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A hole new experience

Posted by on August 24, 2012
Ile Fourchue - St. Barts

Ile Fourchue – St. Barts

I’m writing this from a hole in the ground, but I’ll tell you more about that later…

Port Gustavia - St. Barts

Port Gustavia – St. Barts

Our last day in St.Barts was spent, unfortunately, hunting for a replacement phone. Jamie’s smart phone died which caused us quite a few problems. Firstly, we were no longer able to carry something pocket sized to shore to get internet access and therefore, crucially, the weather reports. Secondly, we became un-contactable, something which the yard owner had specified that we should NOT be. Thirdly, we had no means of knowing the time, neither of us having a watch. This would make navigation more difficult.

Jamie on a Mission

Jamie on a Mission

All the phones, it transpired, were too expensive and so we scrutinised the weather while we still had WI-FI and decided that we were OK for another day. We purchased an alarm clock for the time which proved actually, to be astoundingly inaccurate when it came to timing the cooking of my rice…

Badger at anchor - Ile Fourchue

Badger at anchor – Ile Fourchue


Gormless looking fish

Gormless looking fish

The next morning, a lovely, shining bright one, we sailed, just on the jib (actually it’s a Genoa but I’ve got jib stuck in my head after referring to it as this for months) to Ile Fourchue, a little rocky, uninhabited island, a few miles off the coast of St. Barts. It looked more like an island off Scotland as it had been decimated by a goats who ate themselves into extinction, however, it is starting to regrow in places.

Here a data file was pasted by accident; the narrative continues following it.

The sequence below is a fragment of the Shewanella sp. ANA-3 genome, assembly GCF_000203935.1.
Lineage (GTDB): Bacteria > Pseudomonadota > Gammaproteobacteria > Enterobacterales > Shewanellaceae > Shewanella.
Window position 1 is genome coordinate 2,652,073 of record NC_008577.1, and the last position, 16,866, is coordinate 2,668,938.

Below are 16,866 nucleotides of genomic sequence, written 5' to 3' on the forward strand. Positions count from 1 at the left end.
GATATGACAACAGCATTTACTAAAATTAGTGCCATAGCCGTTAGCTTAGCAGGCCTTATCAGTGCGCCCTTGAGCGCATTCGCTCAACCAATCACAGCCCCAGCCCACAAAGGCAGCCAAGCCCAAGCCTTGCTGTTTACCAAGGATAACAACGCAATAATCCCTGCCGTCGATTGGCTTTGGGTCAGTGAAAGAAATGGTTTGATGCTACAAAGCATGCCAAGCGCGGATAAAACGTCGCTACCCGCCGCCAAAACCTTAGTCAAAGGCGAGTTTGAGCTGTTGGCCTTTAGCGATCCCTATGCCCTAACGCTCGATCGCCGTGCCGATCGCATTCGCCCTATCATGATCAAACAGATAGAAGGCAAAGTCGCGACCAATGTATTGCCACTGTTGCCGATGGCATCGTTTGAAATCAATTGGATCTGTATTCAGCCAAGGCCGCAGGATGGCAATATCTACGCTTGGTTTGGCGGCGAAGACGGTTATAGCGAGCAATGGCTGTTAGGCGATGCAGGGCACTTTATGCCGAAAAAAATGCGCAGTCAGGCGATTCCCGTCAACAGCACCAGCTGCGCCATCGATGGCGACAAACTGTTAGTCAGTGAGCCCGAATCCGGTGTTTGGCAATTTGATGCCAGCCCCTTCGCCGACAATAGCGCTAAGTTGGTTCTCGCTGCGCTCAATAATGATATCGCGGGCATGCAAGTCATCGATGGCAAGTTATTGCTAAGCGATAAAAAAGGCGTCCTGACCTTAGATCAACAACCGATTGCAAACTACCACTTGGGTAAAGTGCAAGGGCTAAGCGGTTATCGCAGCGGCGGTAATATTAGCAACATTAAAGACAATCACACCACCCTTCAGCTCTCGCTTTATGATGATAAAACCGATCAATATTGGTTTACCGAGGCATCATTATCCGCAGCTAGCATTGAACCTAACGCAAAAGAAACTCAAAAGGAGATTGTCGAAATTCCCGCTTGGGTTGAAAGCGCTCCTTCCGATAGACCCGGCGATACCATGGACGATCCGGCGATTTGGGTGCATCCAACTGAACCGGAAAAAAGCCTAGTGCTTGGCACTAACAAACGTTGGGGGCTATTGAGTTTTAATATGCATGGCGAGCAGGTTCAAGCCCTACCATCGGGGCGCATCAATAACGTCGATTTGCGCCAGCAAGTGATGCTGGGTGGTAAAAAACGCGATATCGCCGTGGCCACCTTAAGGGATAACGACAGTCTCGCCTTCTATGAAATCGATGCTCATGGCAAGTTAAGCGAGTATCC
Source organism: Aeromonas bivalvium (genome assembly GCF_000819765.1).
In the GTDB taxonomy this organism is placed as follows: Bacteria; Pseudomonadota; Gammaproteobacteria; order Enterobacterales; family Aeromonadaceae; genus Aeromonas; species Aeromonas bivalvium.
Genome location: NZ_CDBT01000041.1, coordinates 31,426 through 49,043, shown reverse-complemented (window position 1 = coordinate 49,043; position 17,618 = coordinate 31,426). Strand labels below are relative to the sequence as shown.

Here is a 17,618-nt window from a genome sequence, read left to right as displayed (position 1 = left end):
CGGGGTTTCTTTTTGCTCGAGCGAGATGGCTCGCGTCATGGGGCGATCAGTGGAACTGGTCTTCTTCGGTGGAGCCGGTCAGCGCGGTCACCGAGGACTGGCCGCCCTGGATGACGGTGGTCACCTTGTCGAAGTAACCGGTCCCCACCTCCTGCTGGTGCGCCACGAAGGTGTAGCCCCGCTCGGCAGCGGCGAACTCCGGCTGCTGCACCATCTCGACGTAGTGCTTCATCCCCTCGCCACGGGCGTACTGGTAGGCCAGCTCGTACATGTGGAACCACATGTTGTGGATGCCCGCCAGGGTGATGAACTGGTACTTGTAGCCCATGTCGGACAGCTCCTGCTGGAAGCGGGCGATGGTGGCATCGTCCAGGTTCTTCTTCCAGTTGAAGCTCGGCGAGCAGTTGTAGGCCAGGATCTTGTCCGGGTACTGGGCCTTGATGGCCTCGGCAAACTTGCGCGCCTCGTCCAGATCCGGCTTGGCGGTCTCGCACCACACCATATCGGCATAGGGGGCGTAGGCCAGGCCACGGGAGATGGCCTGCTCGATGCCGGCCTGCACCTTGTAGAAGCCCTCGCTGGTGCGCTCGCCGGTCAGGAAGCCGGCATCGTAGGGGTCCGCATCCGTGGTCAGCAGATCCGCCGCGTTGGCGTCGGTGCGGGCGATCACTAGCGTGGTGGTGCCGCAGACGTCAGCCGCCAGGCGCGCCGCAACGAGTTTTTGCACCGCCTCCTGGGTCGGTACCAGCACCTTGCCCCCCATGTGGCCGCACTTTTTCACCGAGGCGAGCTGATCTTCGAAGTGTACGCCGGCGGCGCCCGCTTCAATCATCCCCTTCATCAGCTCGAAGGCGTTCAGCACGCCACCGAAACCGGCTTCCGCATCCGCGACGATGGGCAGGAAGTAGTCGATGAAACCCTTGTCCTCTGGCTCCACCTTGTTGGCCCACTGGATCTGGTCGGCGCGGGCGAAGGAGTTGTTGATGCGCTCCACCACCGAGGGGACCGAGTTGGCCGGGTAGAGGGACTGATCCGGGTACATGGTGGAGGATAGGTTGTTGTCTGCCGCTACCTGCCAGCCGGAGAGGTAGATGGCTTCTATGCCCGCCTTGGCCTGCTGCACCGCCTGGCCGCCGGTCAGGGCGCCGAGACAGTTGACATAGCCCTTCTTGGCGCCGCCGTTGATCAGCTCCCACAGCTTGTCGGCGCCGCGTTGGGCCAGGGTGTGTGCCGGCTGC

We took a mooring ball as the coast is all part of a marine park and spent an utterly divine day firstly kayaking to visit the wreck of a catamaran on the rocks, then hiking up the hills on land followed by snorkelling on the rocks in the bay.

Friendly Lizard

Friendly Lizard

Whilst hiking we were met by a whole host of extremely inquisitive lizards. It was quite funny, we’d sat in a clearing to put our trainers on and heard all this rustling, then all these lizards started to appear. They weren’t at all afraid of us and one even climbed onto my foot and had a nibble of Jamie’s ankle. I presume that someone must have fed them at some point for them to be so bold.

Rach is still game :)

Rach is still game 🙂

Unfortunately we felt compelled to return to smelly St.Martin the next day with a possible hurricane on the way and no internet to check the weather or phone to be contacted on. We sailed into Simpson Bay  and made our way to MacDonald’s for WI-FI. The weather looked decidedly dodgy and so we rang the guy who owns the yard into which we planned to haul and he said “get here now!”

After a rather rough sail around the coast we made the French bridge into Simpson Lagoon just in time. We were lucky to catch it as it was broken and they were only opening it manually once a day.  After anchoring outside the yard overnight we eventually managed to get a haul out the next afternoon. It was quite depressing and sad to see Magic Badger carted through the air and plonked into a hole in the ground. I think the grottiness of having to live in a dirty, muddy, mosquitoe riddled yard for the next 2 weeks and the sorrow that our sailing adventure is no more, has made us both feel rather blue.

Buried Badger

Buried Badger

We have some work (there’s always work to do on a boat) to leave her looking spik and span for future owners. We hope to have some spare time left to catch the ferry to Saba which is where we planned to sail to before the weather forced us to return to St.Martin.

Remnants of Isaac

Remnants of Isaac

The last 24 hours have been spent in the Badger, in a hole, listening to the shrieks of  ‘tropical storm Isaac’ and, despite being a mere tropical storm instead of a hurricane, I’m still quite glad that we’re not anchored out in the bay because it sounds like it’d be pretty frightening.

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